Day 25 Casting Defects Pits and Porosity

If you haven’t casted your own jewelry, or sent waxes (or CAD Files) off to someone to cast them for you, here is a tip and a quick check to save you cleanup time in the metal. There is nothing more frustration than finishing a casted piece and finding pits and porosity that you have to either solder to fill pits, or have them laser-filled. There are many types of porosity, from bad sprue/gate design or placement, shrinkage porosity, gas porosity, etc. but the easiest to avoid we will cover today. (A sprue or gate is the way the metal gets into the piece of jewelry during casting.)

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The easiest way to avoid casting defects is to pay attention to the sprueing or gating of your piece in wax or the model. Sprueing/Gating can be a complicated subject, and can take a long time to get a grasp on the technical end of it, but I will give you a couple of quick tips to get you understanding why it is important.

First, if you are adding a sprue to a piece that you are molding, or a wax you are casting, add the sprue to the thickest part of the piece and use a sprue that, as a rule of thumb, is 1.5 times thicker the area you are adding the sprue to. (For example, if you are adding a sprue to a ring, and the ring has a shank that is 2mm thick and 4mm wide, use a sprue that is approx. 3mm thick (2mm x 1.5)

Now for the easiest way to avoid a defect in the casting. Pay special attention to the joint, or union of the sprue, and the piece of jewelry. If there is not a good complete union, like a pit or a sharp edge, in the solder or wax joint, this will cause pits in your castings. Let me show you how:

Bad Wax 01 Bad tree

Bad gate 02 Bad gate 01

In the casting process, the wax is surrounded by investment, similar to Plaster of Paris, for the “burnout” or elimination of the wax. If there is a divot, pit, or sharp edge in either the union of either the sprue-to-jewelry, or the piece to the casting base, (tree) then during the casting process, when there is molten metal flowing through the casting flask, the metal flowing at a high speed and pressure will hit the little investment defect and break it off, and the piece of investment will float around in the metal and end up as a void or defect in the metal, resulting in a pit.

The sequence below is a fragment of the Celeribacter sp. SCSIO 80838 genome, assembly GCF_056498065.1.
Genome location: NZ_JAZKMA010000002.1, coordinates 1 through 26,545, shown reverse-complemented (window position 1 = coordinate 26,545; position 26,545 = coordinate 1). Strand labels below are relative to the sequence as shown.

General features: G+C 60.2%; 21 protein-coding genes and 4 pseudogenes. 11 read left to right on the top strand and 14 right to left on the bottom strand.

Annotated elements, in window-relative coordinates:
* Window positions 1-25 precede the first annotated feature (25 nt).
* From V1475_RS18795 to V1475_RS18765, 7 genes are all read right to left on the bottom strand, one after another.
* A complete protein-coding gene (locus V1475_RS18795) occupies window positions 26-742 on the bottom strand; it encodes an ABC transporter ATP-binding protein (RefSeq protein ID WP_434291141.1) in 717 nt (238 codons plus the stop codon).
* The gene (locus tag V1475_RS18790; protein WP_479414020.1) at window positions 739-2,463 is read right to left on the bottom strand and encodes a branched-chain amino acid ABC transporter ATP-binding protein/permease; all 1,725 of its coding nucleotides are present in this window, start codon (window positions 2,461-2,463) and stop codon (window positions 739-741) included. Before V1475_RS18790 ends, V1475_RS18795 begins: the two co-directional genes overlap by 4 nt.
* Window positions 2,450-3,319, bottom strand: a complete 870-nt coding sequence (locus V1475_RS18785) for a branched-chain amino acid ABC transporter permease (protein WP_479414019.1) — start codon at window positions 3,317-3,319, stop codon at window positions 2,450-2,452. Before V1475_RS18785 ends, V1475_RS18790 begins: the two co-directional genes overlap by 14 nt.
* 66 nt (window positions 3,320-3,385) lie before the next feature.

porosity 02 porosity 01

A little care and attention to the union of the wax to the tree, or sprue to the wax will prevent these kind of defects in your castings. I know this is kind of complicated, but I hope I explained it in a way that makes it understandable. I also hope the images help to explain. If it is still unclear, go ahead and post a comment and I will try to answer your questions.

Also if you have a subject you would like me to cover, comment here or on Facebook (JewelryMonk).

Take Care and have a great day! Now go make something shiny!

Doug

Day 24 Aluminum Sanding Sticks

Making tools again today. To get a nice flat surface or a clean edge, a sanding stick works really well. I have used wooden sanding sticks and plastic sanding sticks before, but truthfully, I like a good aluminum one because it just feels a little more substantial in my hand, it remains flat and true, doesn’t bend like a plastic one, and it doesn’t “grove” like wooden ones can. Today I will show you how to make your own aluminum sanding sticks that will last you forever.

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All you will need is a trip to the hardware store, (or online) buy Aluminum Flat Bar that is 1/8″ x 3/4″ in a length that will be long enough to make as many sticks as you want. I have 2 of them for 2 different grits of sandpaper. The sticks are 12″ long (1 foot). You will also want to buy some sheets of Wetordry Sandpaper. I use 400 Grit and 600 Grit, but you can use the grit you want. I have used 320 grit and 1000 grit as well, but found out I didn’t use them very much. The 320 grit was similar to my #4 Flat Hand File, and the 1000 was a bit too fine, and I found I could polish after the 600 grit sandpaper.

Sanding Stick (1)